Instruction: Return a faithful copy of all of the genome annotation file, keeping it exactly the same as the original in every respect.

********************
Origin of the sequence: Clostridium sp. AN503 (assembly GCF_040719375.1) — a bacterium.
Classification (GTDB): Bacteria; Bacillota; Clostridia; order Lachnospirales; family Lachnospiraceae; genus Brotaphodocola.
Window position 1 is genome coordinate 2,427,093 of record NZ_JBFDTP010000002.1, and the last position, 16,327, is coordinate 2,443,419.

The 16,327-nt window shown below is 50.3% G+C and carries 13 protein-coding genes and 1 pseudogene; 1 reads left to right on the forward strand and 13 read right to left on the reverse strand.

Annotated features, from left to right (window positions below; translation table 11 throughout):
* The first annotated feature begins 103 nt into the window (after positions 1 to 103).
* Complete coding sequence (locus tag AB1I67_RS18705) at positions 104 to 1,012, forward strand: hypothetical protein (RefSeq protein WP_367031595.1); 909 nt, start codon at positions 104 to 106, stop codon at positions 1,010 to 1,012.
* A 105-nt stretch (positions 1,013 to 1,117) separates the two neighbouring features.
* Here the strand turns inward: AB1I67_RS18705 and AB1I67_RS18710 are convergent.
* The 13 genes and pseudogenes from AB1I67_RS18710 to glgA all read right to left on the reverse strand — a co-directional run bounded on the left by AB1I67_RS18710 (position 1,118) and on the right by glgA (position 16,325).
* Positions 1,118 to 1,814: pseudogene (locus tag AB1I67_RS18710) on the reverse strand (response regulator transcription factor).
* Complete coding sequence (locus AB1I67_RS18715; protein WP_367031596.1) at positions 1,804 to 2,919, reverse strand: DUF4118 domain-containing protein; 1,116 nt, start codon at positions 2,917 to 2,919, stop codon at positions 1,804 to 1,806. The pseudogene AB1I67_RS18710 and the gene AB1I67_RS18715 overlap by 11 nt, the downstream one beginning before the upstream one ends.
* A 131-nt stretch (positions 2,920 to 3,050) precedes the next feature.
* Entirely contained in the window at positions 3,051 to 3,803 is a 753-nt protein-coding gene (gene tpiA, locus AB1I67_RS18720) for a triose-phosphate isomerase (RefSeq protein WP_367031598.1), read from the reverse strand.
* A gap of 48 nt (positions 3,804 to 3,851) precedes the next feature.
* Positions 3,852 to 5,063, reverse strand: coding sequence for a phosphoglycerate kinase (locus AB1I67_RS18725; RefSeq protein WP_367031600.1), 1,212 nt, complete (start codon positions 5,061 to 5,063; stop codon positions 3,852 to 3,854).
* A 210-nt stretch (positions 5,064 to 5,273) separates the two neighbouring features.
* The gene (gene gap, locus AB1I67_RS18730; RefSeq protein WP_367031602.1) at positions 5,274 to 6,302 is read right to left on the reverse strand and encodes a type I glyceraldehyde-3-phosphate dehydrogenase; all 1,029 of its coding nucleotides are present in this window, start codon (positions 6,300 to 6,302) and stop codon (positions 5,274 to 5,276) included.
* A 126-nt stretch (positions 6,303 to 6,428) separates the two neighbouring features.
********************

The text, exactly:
Origin of the sequence: Clostridium sp. AN503 (assembly GCF_040719375.1) — a bacterium.
Classification (GTDB): Bacteria; Bacillota; Clostridia; order Lachnospirales; family Lachnospiraceae; genus Brotaphodocola.
Window position 1 is genome coordinate 2,427,093 of record NZ_JBFDTP010000002.1, and the last position, 16,327, is coordinate 2,443,419.

The 16,327-nt window shown below is 50.3% G+C and carries 13 protein-coding genes and 1 pseudogene; 1 reads left to right on the forward strand and 13 read right to left on the reverse strand.

Annotated features, from left to right (window positions below; translation table 11 throughout):
* The first annotated feature begins 103 nt into the window (after positions 1 to 103).
* Complete coding sequence (locus tag AB1I67_RS18705) at positions 104 to 1,012, forward strand: hypothetical protein (RefSeq protein WP_367031595.1); 909 nt, start codon at positions 104 to 106, stop codon at positions 1,010 to 1,012.
* A 105-nt stretch (positions 1,013 to 1,117) separates the two neighbouring features.
* Here the strand turns inward: AB1I67_RS18705 and AB1I67_RS18710 are convergent.
* The 13 genes and pseudogenes from AB1I67_RS18710 to glgA all read right to left on the reverse strand — a co-directional run bounded on the left by AB1I67_RS18710 (position 1,118) and on the right by glgA (position 16,325).
* Positions 1,118 to 1,814: pseudogene (locus tag AB1I67_RS18710) on the reverse strand (response regulator transcription factor).
* Complete coding sequence (locus AB1I67_RS18715; protein WP_367031596.1) at positions 1,804 to 2,919, reverse strand: DUF4118 domain-containing protein; 1,116 nt, start codon at positions 2,917 to 2,919, stop codon at positions 1,804 to 1,806. The pseudogene AB1I67_RS18710 and the gene AB1I67_RS18715 overlap by 11 nt, the downstream one beginning before the upstream one ends.
* A 131-nt stretch (positions 2,920 to 3,050) precedes the next feature.
* Entirely contained in the window at positions 3,051 to 3,803 is a 753-nt protein-coding gene (gene tpiA, locus AB1I67_RS18720) for a triose-phosphate isomerase (RefSeq protein WP_367031598.1), read from the reverse strand.
* A gap of 48 nt (positions 3,804 to 3,851) precedes the next feature.
* Positions 3,852 to 5,063, reverse strand: coding sequence for a phosphoglycerate kinase (locus AB1I67_RS18725; RefSeq protein WP_367031600.1), 1,212 nt, complete (start codon positions 5,061 to 5,063; stop codon positions 3,852 to 3,854).
* A 210-nt stretch (positions 5,064 to 5,273) separates the two neighbouring features.
* The gene (gene gap, locus AB1I67_RS18730; RefSeq protein WP_367031602.1) at positions 5,274 to 6,302 is read right to left on the reverse strand and encodes a type I glyceraldehyde-3-phosphate dehydrogenase; all 1,029 of its coding nucleotides are present in this window, start codon (positions 6,300 to 6,302) and stop codon (positions 5,274 to 5,276) included.
* A 126-nt stretch (positions 6,303 to 6,428) separates the two neighbouring features.